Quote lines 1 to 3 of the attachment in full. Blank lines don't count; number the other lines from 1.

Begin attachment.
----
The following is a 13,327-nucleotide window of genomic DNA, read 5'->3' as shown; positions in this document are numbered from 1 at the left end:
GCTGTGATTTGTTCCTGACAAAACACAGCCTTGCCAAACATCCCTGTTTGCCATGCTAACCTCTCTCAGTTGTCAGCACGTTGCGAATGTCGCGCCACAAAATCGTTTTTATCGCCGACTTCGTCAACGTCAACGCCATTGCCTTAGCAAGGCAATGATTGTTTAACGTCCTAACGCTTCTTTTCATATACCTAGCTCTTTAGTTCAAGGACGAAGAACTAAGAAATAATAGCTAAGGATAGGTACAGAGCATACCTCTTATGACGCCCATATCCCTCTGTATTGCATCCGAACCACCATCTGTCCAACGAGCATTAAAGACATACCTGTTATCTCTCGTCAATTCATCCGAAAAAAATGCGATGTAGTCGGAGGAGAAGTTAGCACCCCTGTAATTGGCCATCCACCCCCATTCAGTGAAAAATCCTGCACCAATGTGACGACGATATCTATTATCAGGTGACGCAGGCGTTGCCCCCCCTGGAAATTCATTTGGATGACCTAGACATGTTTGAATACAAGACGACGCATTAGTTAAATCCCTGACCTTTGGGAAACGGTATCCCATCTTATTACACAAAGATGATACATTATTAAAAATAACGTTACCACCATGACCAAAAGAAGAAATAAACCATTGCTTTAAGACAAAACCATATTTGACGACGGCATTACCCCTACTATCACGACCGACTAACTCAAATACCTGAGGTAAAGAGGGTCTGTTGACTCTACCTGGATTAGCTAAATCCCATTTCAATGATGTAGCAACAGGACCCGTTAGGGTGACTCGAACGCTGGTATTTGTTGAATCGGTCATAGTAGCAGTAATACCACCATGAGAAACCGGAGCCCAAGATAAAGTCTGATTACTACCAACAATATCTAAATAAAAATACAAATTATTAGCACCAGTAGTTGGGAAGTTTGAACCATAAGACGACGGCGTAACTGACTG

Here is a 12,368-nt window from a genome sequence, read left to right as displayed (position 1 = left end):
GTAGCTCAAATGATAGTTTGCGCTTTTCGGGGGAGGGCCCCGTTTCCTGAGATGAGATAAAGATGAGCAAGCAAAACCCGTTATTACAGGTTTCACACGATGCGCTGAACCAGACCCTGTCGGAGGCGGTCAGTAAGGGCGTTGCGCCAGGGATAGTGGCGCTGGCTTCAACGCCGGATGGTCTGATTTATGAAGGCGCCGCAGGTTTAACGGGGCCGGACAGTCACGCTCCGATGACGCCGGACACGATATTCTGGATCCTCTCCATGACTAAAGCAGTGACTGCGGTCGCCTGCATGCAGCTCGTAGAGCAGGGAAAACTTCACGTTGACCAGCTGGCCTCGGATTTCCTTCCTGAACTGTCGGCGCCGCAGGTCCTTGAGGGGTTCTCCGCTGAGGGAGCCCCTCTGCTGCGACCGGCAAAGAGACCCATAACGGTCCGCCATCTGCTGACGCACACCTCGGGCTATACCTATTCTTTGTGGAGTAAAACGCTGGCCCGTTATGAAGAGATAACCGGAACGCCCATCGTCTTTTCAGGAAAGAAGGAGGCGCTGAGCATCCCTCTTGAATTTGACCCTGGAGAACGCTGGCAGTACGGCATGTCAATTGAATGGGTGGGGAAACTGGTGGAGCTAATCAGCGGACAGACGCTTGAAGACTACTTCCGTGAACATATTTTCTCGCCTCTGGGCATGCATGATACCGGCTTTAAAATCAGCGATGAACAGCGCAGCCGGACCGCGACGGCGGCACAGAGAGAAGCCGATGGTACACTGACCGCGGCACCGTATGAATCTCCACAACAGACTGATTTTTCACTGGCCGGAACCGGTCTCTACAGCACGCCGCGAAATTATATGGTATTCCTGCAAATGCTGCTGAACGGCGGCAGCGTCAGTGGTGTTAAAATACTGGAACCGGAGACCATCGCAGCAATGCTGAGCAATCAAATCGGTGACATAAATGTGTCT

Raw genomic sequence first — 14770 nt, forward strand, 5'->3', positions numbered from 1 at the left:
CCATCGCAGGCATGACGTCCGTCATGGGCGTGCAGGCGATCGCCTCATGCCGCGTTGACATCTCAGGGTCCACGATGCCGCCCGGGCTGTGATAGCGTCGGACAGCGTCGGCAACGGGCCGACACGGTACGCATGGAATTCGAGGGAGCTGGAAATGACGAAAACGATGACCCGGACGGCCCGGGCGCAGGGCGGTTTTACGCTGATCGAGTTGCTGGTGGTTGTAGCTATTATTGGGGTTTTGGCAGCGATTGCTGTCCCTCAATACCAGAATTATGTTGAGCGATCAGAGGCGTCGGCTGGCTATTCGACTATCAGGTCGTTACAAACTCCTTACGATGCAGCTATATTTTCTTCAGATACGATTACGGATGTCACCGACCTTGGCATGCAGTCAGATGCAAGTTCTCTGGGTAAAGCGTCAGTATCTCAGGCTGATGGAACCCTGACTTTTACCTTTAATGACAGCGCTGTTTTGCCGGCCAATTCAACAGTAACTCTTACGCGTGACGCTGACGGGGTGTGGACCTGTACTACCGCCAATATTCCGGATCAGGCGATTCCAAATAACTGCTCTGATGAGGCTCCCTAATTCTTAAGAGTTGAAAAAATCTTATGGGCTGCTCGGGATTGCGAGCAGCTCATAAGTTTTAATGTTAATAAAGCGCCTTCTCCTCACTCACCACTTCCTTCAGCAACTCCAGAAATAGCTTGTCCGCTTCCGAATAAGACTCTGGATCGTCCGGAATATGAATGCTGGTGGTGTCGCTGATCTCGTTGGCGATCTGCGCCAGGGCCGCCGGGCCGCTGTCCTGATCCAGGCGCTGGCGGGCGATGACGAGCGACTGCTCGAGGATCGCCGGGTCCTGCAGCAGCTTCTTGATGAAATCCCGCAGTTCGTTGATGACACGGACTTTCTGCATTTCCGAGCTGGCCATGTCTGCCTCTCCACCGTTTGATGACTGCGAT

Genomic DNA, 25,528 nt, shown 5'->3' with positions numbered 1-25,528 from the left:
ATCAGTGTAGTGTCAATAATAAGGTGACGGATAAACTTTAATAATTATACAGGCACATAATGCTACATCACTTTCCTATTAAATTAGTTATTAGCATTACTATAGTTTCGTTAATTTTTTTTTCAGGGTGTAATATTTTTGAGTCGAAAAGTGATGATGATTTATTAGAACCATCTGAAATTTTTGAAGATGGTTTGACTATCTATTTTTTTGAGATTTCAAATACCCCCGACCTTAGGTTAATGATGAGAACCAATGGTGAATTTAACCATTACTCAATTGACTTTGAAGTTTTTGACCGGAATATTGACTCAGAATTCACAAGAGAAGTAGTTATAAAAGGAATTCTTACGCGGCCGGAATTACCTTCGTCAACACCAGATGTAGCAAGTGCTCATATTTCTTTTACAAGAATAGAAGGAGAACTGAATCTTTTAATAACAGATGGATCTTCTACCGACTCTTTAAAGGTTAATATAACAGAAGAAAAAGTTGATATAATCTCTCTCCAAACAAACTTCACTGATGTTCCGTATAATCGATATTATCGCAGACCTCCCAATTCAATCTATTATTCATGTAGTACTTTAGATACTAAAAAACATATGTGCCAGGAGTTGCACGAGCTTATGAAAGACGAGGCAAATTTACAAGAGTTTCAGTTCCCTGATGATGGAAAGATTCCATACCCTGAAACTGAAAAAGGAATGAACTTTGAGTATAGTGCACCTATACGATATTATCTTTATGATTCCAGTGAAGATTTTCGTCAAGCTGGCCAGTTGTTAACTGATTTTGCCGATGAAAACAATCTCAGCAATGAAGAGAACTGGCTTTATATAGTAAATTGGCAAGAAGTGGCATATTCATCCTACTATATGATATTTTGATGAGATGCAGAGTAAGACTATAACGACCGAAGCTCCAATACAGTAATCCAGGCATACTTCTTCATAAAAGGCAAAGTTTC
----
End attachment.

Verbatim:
The following is a 13,327-nucleotide window of genomic DNA, read 5'->3' as shown; positions in this document are numbered from 1 at the left end:
GCTGTGATTTGTTCCTGACAAAACACAGCCTTGCCAAACATCCCTGTTTGCCATGCTAACCTCTCTCAGTTGTCAGCACGTTGCGAATGTCGCGCCACAAAATCGTTTTTATCGCCGACTTCGTCAACGTCAACGCCATTGCCTTAGCAAGGCAATGATTGTTTAACGTCCTAACGCTTCTTTTCATATACCTAGCTCTTTAGTTCAAGGACGAAGAACTAAGAAATAATAGCTAAGGATAGGTACAGAGCATACCTCTTATGACGCCCATATCCCTCTGTATTGCATCCGAACCACCATCTGTCCAACGAGCATTAAAGACATACCTGTTATCTCTCGTCAATTCATCCGAAAAAAATGCGATGTAGTCGGAGGAGAAGTTAGCACCCCTGTAATTGGCCATCCACCCCCATTCAGTGAAAAATCCTGCACCAATGTGACGACGATATCTATTATCAGGTGACGCAGGCGTTGCCCCCCCTGGAAATTCATTTGGATGACCTAGACATGTTTGAATACAAGACGACGCATTAGTTAAATCCCTGACCTTTGGGAAACGGTATCCCATCTTATTACACAAAGATGATACATTATTAAAAATAACGTTACCACCATGACCAAAAGAAGAAATAAACCATTGCTTTAAGACAAAACCATATTTGACGACGGCATTACCCCTACTATCACGACCGACTAACTCAAATACCTGAGGTAAAGAGGGTCTGTTGACTCTACCTGGATTAGCTAAATCCCATTTCAATGATGTAGCAACAGGACCCGTTAGGGTGACTCGAACGCTGGTATTTGTTGAATCGGTCATAGTAGCAGTAATACCACCATGAGAAACCGGAGCCCAAGATAAAGTCTGATTACTACCAACAATATCTAAATAAAAATACAAATTATTAGCACCAGTAGTTGGGAAGTTTGAACCATAAGACGACGGCGTAACTGACTG

Here is a 12,368-nt window from a genome sequence, read left to right as displayed (position 1 = left end):